Why I've Had To 'In' Myself To My Family

Somewhere in my parent's house there's probably a dusty banner emblazoned with the words 'Happy Coming Out Day!'
Publish date:
January 7, 2013
squeamish bikini, I'm not gay, bad gaydar

It started, I think, at university. No, I'm wrong, it started on a family holiday. I was 17 and sharing a hotel room with my older sister Becca talking about – I THOUGHT – our recently deceased house rabbit Bunji. “There will only ever be one man in my life, and that's Bunj,” I said.

Granted it was rather a sad attempt at a joke, but it was a joke. A few days later Becca informed me that she was honoured I had talked to her and that she and Mum had always had their suspicions and they were fine with it.

Fine with what? Somehow a conversation about a dead pet had been interpreted by my sister as me coming out as gay. I mean I like a tortured metaphor as much as the next gay but I tend not to be quite so opaque.

This isn't a re-hashing of the brilliant film But I'm a Cheerleader! (my mum rented it as soon as it was released – I should have known there were suspicions) in which I realise everyone was right and the only one with a dud gaydar is me. I knew from an early age that I was straight and that's OK.

Fortunately my family were always very supportive. I am extremely lucky that somewhere in my parent's house there's probably a dusty banner emblazoned with the words 'Happy Coming Out Day!'

Ashley has talked about people making assumptions about his sexuality before, due to his preference for a “pot of glitter over a pint of bitter.” I have met men who perhaps fall under the metrosexual genre and struggled to convince women of their desires. I had an intern once who I was convinced was gay only for him to be very vocal about the all the lady-crushes he had. But I have never met another woman who has repeatedly been informed she's gay.

Just in case my inning to my sister had been temporary, my mum took to sweetly and casually inviting me to 'bring a boyfriend – or girlfriend' on holiday with me. A couple of years later when travelling, having commented on the beauty of a new woman at the hostel, my alleged bisexuality was laughed at by another female traveller.

At university my feminism was interpreted as probably just suppressed lesbianism. Recently at a friend's birthday a gay woman wondered aloud if, as I claimed, I was straight then why I had not come on to any of the men present?

Oh crud, I could have fooled you all l had I not forgotten the first rule of hetero etiquette (or hetiquette if you will, and I do) to hump each man on the leg on entry to a straight club.

I don't mind and it is, perhaps, not a total mystery as to why people have thought I might be gay. I never had boyfriends as a teenager, (actually I don't know why I'm isolating my teens, I don't have boyfriends now in my twenties). Which might have suggested I wasn't interested in boys. I like to think it suggested I was the Not Interested party.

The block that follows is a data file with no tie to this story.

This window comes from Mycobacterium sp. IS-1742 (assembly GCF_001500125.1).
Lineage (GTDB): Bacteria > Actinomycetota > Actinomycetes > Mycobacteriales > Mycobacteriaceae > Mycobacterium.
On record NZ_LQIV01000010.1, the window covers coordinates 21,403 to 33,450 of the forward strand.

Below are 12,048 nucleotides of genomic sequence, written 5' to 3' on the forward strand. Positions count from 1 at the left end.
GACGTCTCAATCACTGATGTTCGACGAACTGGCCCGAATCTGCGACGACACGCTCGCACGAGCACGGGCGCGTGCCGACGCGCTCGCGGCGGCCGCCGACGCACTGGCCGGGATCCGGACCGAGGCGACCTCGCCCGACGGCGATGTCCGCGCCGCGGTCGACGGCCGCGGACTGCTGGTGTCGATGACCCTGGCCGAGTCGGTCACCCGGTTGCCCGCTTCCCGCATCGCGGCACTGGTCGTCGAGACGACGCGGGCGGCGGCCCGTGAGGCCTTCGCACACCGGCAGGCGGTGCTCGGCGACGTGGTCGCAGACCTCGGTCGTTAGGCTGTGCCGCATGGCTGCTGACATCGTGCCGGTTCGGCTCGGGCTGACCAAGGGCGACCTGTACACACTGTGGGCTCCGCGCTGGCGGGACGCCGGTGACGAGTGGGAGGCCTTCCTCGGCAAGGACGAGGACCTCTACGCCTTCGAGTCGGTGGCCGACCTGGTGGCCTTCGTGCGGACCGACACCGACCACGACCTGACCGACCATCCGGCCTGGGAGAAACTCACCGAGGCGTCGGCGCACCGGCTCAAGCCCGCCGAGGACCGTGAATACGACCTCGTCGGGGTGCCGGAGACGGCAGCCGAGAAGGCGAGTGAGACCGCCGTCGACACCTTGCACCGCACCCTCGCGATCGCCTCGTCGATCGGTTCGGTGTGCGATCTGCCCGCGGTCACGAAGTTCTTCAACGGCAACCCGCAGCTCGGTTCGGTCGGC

At university I was briefly involved with the LGB (apparently we didn't qualify for a T or a Q) society because my friends were members and I've worked as a volunteer for Brighton Pride. This month I will be attending Queer Yoga. It's true I am often where straight girls fear to tread. Or don't tend to gather at the very least.

Truth be told, I'm kind of scared of straight girls. I've never felt comfortable with them since all the girls in my year 7 class stopped talking to me, giving young me the impression that girls are bafflingly capricious and that I would never fit in with them. Since then the majority of my friends have been male, or gay women.

As I've got older I have met some fantastic straight women and realised they're nothing to be scared of. Necessarily.

I am also very shy, especially when it comes to conversations that go something like this: 'Hello, I find you attractive, shall we meet alone and glory in mutual attraction?' Because ARGH! If a guy says something to this effect I might have to actually respond with an accepting yes or a rejecting no.

This is far less likely to happen if I'm always at Brighton's premier lesbian night Traumfrau. If a gay woman mistakes me for a fellow gay woman I can simply say 'no thank you, for I am straight' and we can all be uncomplicated friends again. It means I'm sadly forever single but reduces awkward moments.

Having said all that - for all my heterosexuality is worth I would never turn down a date with Sue Perkins. Think of the cake.

Any other women (or men) out there who have encountered similar mistakes? Tell me on Twitter @SqueamishBikini.